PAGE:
Jordan Spieth is among friends and among leaders with opening-round 66
DUBLIN, Ohio – Golf’s “Golden Child” is at it again.
Thanks to a slam-dunk birdie at the par-3 12th hole to begin his day and five birdies in his last eight holes at the end, Jordan Spieth began the 42nd Memorial Tournament Thursday with a six-under-par 66, his best opening round in relation to par in more than a year. The round also marked his second–lowest score at Muirfield Village Golf Club, following his closing 65 in 2015 that gave him his best finish in the Golden Bear’s event, a share of third place.
Golden Bear. Golden Child. Hmmm. How is that synergy?
Spieth, who played his first Presidents Cup at Muirfield Village in 2013, trails 2015 Memorial winner David Lingmerth and Jason Dufner by a stroke, but his effort represents his best back-to-back effort since he shot 65-65 in the middle rounds on the way to winning the AT&T Pebble Beach Pro-Am in February, his last victory.
“We just stayed to the game plan,” said Spieth, who has won just three times since finishing 2015 with two majors, the FedEx Cup title and the Jack Nicklaus Award as PGA Tour Player of the Year. “Knew we were playing well. Just needed to give myself opportunities.
“I felt like I scored the way I played today. I got an awesome break on my third hole today, number 12.”
Yeah, about that. Spieth already has quite a reputation for holing out from off the green, but he pilfered a stroke at the 12th after missing the green long and finding the back bunker. The goal for his second shot was to keep the ball out of the water and within 15 to18 feet of the hole for a look at par.
“The last thing I said before I hit it was, ‘The idea is to have the pin stop it.’ And I hit it and it just landed right in the hole. I've never done that before. So that was awesome,” Spieth, 23, said. “And I knew that I would immediately take crap from Kiz and Justin. Justin said he was so flustered he wanted Kiz to putt first. Because they already give me the nickname Golden Child, so they were feeding off that from that hole on.”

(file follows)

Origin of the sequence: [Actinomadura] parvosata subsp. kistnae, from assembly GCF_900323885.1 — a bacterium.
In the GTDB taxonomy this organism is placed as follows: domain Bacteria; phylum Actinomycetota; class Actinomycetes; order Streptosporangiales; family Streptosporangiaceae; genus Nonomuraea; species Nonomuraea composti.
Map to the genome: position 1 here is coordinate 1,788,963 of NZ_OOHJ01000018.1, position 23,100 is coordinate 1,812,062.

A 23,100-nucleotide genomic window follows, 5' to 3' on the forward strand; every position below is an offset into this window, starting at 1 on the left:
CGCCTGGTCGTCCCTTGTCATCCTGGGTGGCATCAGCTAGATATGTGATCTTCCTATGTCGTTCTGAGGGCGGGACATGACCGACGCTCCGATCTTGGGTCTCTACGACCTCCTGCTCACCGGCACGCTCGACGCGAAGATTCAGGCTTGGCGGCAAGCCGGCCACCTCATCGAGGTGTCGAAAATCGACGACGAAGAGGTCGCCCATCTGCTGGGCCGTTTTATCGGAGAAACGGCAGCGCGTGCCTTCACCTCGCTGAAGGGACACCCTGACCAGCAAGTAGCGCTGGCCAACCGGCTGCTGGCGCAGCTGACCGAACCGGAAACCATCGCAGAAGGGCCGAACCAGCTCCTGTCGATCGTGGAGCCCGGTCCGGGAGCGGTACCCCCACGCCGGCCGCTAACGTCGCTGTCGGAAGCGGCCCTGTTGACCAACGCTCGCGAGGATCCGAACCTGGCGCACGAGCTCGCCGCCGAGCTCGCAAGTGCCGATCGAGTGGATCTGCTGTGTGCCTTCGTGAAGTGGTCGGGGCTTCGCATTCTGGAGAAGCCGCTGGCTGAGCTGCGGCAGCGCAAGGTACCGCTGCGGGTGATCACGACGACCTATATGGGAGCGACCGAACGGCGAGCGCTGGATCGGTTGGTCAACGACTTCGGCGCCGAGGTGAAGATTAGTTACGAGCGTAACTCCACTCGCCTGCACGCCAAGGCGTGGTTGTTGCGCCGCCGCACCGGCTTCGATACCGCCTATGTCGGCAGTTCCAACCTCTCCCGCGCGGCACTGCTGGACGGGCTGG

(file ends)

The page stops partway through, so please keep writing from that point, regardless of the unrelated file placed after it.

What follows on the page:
Spieth was paired with good friends Justin Thomas and Kevin Kisner, winner of last week’s event at Colonial. Earlier this year at the Tournament of Champions at Kapalua Resort, Spieth arrived at his parking spot at Kapalua Resort, the one reserved for the defending champion, and found “Golden Child” scribbled on his nameplate. The perpetrator was never identified, but Spieth suspected Thomas.
When the bunker shot disappeared into the hole at 12, Thomas buried his head in his hands. They had a fun day. Winner of three events this season, Thomas carded a 67. Kisner had a 70 as he comes down from winning his second tour title last week.
“Playing with both those guys,” Thomas said, “you have to back off a little bit and get refocused, because you're joking around and trying to enjoy it, that you almost forget that you're in the middle of a golf tournament. There's times like that where it's difficult.”
With his T-2 last week at Colonial, Spieth is emerging from a desultory stretch in which he missed the cut in his previous two starts, including his hometown event in Dallas, the AT&T Byron Nelson. A catalyst to his turnaround is returning to his trusty old putter after making an alignment adjustment in his putting setup. He gained 1.5 strokes on the field at Colonial.
On Thursday, on the slick and sloping Muirfield Village putting surfaces, he needed only 25 putts as he converted eight birdies against two bogeys. He came into the week averaging 29.64 putts in the first round, ranked 163rd on tour. Slow starts are hard to avoid when the ball takes longer to go into the hole.
“If you’re gaining strokes on the field, you’re going to have a chance to win tournaments,” Spieth said with certainty more than ebullience. “And the last couple of rounds last week and the first rounds this week are very optimistic. We look forward to the rest of the week, and obviously, the U.S. Open.”
Well, sure. If he continues to keep the scoring pedal down with the putter, the rest of the week could, turn out, well … golden.